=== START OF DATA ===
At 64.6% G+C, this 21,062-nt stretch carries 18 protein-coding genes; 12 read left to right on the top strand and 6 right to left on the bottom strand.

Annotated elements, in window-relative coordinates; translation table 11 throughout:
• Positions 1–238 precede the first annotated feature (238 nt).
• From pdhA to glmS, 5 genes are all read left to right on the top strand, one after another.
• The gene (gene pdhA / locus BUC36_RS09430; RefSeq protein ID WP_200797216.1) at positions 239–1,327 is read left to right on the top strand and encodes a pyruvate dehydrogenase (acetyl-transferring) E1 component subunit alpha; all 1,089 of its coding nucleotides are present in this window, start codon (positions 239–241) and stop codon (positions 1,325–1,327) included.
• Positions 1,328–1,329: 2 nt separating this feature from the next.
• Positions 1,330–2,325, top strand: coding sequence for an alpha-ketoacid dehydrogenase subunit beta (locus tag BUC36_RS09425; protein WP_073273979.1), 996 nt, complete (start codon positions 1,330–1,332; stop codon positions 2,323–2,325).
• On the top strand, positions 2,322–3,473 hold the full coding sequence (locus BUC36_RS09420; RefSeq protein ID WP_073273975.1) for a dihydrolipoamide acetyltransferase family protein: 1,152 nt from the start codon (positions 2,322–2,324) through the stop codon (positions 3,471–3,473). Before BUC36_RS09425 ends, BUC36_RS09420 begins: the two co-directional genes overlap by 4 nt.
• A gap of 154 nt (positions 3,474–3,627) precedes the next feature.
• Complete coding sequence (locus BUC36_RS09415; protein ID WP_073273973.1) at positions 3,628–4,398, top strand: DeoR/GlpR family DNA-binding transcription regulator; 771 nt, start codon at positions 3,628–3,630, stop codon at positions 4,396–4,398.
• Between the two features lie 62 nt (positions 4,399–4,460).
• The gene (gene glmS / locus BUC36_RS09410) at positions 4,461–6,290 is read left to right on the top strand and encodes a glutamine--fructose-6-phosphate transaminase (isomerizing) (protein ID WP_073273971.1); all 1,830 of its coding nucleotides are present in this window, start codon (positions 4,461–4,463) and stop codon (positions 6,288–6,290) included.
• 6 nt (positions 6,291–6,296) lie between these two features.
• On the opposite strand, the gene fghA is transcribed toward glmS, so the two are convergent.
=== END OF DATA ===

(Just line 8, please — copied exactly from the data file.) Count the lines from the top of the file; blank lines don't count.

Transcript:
• On the top strand, positions 2,322–3,473 hold the full coding sequence (locus BUC36_RS09420; RefSeq protein ID WP_073273975.1) for a dihydrolipoamide acetyltransferase family protein: 1,152 nt from the start codon (positions 2,322–2,324) through the stop codon (positions 3,471–3,473). Before BUC36_RS09425 ends, BUC36_RS09420 begins: the two co-directional genes overlap by 4 nt.